The Tao of Dalton: A Social Media Handbook
Skim the comment thread of any online news article. Or manage any political or high profile social media account. You’ll see first hand just how barbaric some people can be when they’re behind a mostly anonymous keyboard.
Spend too much time down that rabbit hole and it can be difficult to find your way back to sanity. We’ve all read stories about social media managers finally cracking and going rogue in response to the aggressive comments they have to field on a regular basis.
But there’s one man that social media managers can look to and learn from when navigating even the choppiest of social media waters. Or should I say, even the diviest of social media watering holes?
The name is Dalton. James Dalton.
Before Tyler Durden was spouting tough guy philosophy in basement fight clubs everywhere, we had meditative bouncer Dalton, played by the late great Patrick Swayze in Road House. Dalton was brought in to the Double Deuce and challenged to deal with some of the most unruly, unapologetic patrons imaginable, with the goal of turning it into a place that felt safe enough for the general public to enjoy.
Often times, this is also the job of a social media manager. The 140-character peacekeeper. Dalton knew the importance of peace-keeping. After all, as he pointed out, “People who really want to have a good time won’t come to a slaughterhouse. And we’ve got entirely too many troublemakers here. Too many 40-year-old adolescents…”
Sound familiar? One man or woman must come in and keep order in a community of thousands so as to not scare away the general public from visiting.
But thankfully, by following the Tao of Dalton, this doesn’t have to be daunting.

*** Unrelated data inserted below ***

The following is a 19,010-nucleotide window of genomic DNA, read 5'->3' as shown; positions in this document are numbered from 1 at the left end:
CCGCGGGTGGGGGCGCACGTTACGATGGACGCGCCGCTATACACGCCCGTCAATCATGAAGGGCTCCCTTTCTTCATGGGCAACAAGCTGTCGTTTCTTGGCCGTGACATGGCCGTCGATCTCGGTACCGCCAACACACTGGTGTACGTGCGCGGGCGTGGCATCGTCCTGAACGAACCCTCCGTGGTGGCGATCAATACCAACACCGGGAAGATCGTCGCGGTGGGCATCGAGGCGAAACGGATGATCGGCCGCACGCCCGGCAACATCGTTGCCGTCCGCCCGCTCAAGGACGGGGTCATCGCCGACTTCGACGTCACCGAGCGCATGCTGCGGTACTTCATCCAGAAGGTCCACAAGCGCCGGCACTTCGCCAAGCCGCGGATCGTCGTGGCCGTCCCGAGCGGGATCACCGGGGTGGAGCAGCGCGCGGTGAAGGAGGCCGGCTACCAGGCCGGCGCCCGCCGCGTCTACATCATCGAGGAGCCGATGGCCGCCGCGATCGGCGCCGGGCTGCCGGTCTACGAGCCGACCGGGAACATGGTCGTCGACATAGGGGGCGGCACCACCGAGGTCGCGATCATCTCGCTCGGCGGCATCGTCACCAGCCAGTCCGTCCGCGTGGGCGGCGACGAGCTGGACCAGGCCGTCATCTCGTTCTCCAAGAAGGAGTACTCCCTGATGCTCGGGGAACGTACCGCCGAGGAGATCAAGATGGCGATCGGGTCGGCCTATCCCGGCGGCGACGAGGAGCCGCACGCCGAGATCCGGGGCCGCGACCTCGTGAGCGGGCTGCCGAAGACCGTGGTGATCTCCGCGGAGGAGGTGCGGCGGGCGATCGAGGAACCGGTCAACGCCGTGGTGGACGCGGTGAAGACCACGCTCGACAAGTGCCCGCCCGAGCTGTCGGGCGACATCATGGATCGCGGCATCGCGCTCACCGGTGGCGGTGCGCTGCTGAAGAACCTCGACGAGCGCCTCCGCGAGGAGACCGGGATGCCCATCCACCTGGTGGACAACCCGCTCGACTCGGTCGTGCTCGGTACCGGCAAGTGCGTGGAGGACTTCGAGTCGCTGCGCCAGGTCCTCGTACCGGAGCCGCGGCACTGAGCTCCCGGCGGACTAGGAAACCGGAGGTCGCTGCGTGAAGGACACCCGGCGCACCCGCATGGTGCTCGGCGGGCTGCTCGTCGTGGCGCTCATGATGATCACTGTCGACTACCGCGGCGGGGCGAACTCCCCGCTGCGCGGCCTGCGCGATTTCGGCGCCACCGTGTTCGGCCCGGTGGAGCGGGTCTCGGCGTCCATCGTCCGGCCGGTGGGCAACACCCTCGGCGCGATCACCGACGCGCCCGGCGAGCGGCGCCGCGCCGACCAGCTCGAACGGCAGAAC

At the Double Deuce, Dalton once said, “All you have to do is follow three simple rules. One, never underestimate your opponent. Expect the unexpected. Two, take it outside. Never start anything inside the bar unless it’s absolutely necessary. And three, be nice.”
Isn’t that simple?
- Never underestimate anyone. A simple off-brand response could very easily get shared and spread, no matter how large or small a person’s network is, and become something much bigger. It’s a small world. And even smaller online.
- Take it outside. Meaning, publicly acknowledge comments or questions when appropriate, but beyond that, request a private or direct message for additional one-on-one assistance.
- Be nice. Attempt to help people. This is what we do on behalf of our clients. Just also know that some people don’t want to be helped. Thankfully, Dalton can help you with this scenario as well.
“If somebody gets in your face…I want you to be nice. Ask him to walk. Be nice. If he won’t walk, walk him. But be nice. If you can’t walk him, one of the others will help you, and you’ll both be nice. I want you to remember that it’s a job. It’s nothing personal.”
Keep your composure. Like Dalton says, it’s nothing personal. Walk them to a private place to continue the discussion. But if you’ve attempted to help and they aren’t interested in being helped, then there is nothing further that you or your group can do. So be nice. Until when? Yes, Dalton has advice in this instance as well.
“I want you to be nice, until it’s time to not be nice.”
There’s a saying in social media that you should not feed the trolls. Some people just want to use the medium as a way to spark excitement. You’ve attempted to answer their question or assist them in a complaint both publicly and privately, yet they really have no interest in any actual resolution. They just want to continue getting a reaction out of you or others, to a point that may drive people away from your community. That’s when it’s time to not be nice. Which is to say, you can ban or block them from your online establishment. Yes, this is allowed.
It’s a last resort, but it’s an effective and necessary measure sometimes. Remember, it’s not only our responsibility to ensure that people feel comfortable participating in this community, but that you and your staff never feel like you’ve lost control, either.
After all, as Dalton pointed out, “Nobody ever wins a fight.”